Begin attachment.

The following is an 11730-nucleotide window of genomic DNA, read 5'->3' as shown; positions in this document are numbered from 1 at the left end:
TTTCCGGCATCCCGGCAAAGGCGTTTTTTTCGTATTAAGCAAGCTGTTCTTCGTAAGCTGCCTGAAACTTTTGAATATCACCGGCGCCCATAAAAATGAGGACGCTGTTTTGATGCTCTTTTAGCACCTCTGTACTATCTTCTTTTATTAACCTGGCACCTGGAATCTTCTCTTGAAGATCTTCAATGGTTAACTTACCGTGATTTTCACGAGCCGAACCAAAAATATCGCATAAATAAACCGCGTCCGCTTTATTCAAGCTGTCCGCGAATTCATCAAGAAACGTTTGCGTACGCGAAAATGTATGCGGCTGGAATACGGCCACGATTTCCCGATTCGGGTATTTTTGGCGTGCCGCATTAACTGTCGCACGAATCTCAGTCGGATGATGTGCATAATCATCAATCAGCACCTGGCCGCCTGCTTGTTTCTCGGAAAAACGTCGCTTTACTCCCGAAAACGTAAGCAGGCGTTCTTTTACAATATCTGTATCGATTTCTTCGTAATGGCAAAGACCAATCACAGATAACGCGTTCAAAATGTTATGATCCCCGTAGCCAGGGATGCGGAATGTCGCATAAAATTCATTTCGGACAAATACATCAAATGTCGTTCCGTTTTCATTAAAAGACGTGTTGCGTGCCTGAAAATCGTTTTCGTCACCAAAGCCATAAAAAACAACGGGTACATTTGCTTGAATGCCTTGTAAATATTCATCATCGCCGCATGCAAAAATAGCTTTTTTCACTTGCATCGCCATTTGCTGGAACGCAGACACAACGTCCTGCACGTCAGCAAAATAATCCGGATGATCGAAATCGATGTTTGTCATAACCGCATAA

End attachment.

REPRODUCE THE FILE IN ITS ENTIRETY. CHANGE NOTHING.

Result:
The following is an 11730-nucleotide window of genomic DNA, read 5'->3' as shown; positions in this document are numbered from 1 at the left end:
TTTCCGGCATCCCGGCAAAGGCGTTTTTTTCGTATTAAGCAAGCTGTTCTTCGTAAGCTGCCTGAAACTTTTGAATATCACCGGCGCCCATAAAAATGAGGACGCTGTTTTGATGCTCTTTTAGCACCTCTGTACTATCTTCTTTTATTAACCTGGCACCTGGAATCTTCTCTTGAAGATCTTCAATGGTTAACTTACCGTGATTTTCACGAGCCGAACCAAAAATATCGCATAAATAAACCGCGTCCGCTTTATTCAAGCTGTCCGCGAATTCATCAAGAAACGTTTGCGTACGCGAAAATGTATGCGGCTGGAATACGGCCACGATTTCCCGATTCGGGTATTTTTGGCGTGCCGCATTAACTGTCGCACGAATCTCAGTCGGATGATGTGCATAATCATCAATCAGCACCTGGCCGCCTGCTTGTTTCTCGGAAAAACGTCGCTTTACTCCCGAAAACGTAAGCAGGCGTTCTTTTACAATATCTGTATCGATTTCTTCGTAATGGCAAAGACCAATCACAGATAACGCGTTCAAAATGTTATGATCCCCGTAGCCAGGGATGCGGAATGTCGCATAAAATTCATTTCGGACAAATACATCAAATGTCGTTCCGTTTTCATTAAAAGACGTGTTGCGTGCCTGAAAATCGTTTTCGTCACCAAAGCCATAAAAAACAACGGGTACATTTGCTTGAATGCCTTGTAAATATTCATCATCGCCGCATGCAAAAATAGCTTTTTTCACTTGCATCGCCATTTGCTGGAACGCAGACACAACGTCCTGCACGTCAGCAAAATAATCCGGATGATCGAAATCGATGTTTGTCATAACCGCATAA